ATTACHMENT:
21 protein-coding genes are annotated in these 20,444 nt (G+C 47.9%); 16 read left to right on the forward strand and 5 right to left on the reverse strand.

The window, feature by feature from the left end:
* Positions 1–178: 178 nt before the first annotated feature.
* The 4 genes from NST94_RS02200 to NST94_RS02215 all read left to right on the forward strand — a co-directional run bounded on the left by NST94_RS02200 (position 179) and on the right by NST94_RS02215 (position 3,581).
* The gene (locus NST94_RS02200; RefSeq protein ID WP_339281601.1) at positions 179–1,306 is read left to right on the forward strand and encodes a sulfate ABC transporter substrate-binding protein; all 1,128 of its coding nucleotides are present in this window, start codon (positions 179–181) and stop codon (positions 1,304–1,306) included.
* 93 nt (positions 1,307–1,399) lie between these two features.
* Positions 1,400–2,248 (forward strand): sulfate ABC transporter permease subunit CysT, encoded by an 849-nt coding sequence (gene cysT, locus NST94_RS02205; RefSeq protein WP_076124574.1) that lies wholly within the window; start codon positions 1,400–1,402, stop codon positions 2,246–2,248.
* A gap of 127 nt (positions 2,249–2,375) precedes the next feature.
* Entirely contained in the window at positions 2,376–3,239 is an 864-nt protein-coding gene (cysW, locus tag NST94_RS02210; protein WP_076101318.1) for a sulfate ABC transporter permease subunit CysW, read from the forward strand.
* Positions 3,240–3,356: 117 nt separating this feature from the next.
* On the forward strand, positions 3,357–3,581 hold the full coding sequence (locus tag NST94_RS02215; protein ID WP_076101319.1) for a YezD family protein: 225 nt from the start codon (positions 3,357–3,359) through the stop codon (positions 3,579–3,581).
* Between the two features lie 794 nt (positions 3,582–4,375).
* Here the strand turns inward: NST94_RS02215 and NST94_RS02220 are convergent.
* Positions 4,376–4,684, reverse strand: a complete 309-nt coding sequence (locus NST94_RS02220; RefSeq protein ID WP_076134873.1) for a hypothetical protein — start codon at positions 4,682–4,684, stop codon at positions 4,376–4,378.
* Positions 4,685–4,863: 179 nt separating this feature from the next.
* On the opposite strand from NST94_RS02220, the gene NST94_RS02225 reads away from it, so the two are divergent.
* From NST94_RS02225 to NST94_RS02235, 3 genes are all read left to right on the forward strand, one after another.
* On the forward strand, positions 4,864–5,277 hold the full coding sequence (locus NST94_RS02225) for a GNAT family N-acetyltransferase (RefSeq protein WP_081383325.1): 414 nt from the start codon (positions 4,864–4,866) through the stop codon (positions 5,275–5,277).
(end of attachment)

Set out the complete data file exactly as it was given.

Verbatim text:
21 protein-coding genes are annotated in these 20,444 nt (G+C 47.9%); 16 read left to right on the forward strand and 5 right to left on the reverse strand.

The window, feature by feature from the left end:
* Positions 1–178: 178 nt before the first annotated feature.
* The 4 genes from NST94_RS02200 to NST94_RS02215 all read left to right on the forward strand — a co-directional run bounded on the left by NST94_RS02200 (position 179) and on the right by NST94_RS02215 (position 3,581).
* The gene (locus NST94_RS02200; RefSeq protein ID WP_339281601.1) at positions 179–1,306 is read left to right on the forward strand and encodes a sulfate ABC transporter substrate-binding protein; all 1,128 of its coding nucleotides are present in this window, start codon (positions 179–181) and stop codon (positions 1,304–1,306) included.
* 93 nt (positions 1,307–1,399) lie between these two features.
* Positions 1,400–2,248 (forward strand): sulfate ABC transporter permease subunit CysT, encoded by an 849-nt coding sequence (gene cysT, locus NST94_RS02205; RefSeq protein WP_076124574.1) that lies wholly within the window; start codon positions 1,400–1,402, stop codon positions 2,246–2,248.
* A gap of 127 nt (positions 2,249–2,375) precedes the next feature.
* Entirely contained in the window at positions 2,376–3,239 is an 864-nt protein-coding gene (cysW, locus tag NST94_RS02210; protein WP_076101318.1) for a sulfate ABC transporter permease subunit CysW, read from the forward strand.
* Positions 3,240–3,356: 117 nt separating this feature from the next.
* On the forward strand, positions 3,357–3,581 hold the full coding sequence (locus tag NST94_RS02215; protein ID WP_076101319.1) for a YezD family protein: 225 nt from the start codon (positions 3,357–3,359) through the stop codon (positions 3,579–3,581).
* Between the two features lie 794 nt (positions 3,582–4,375).
* Here the strand turns inward: NST94_RS02215 and NST94_RS02220 are convergent.
* Positions 4,376–4,684, reverse strand: a complete 309-nt coding sequence (locus NST94_RS02220; RefSeq protein ID WP_076134873.1) for a hypothetical protein — start codon at positions 4,682–4,684, stop codon at positions 4,376–4,378.
* Positions 4,685–4,863: 179 nt separating this feature from the next.
* On the opposite strand from NST94_RS02220, the gene NST94_RS02225 reads away from it, so the two are divergent.
* From NST94_RS02225 to NST94_RS02235, 3 genes are all read left to right on the forward strand, one after another.
* On the forward strand, positions 4,864–5,277 hold the full coding sequence (locus NST94_RS02225) for a GNAT family N-acetyltransferase (RefSeq protein WP_081383325.1): 414 nt from the start codon (positions 4,864–4,866) through the stop codon (positions 5,275–5,277).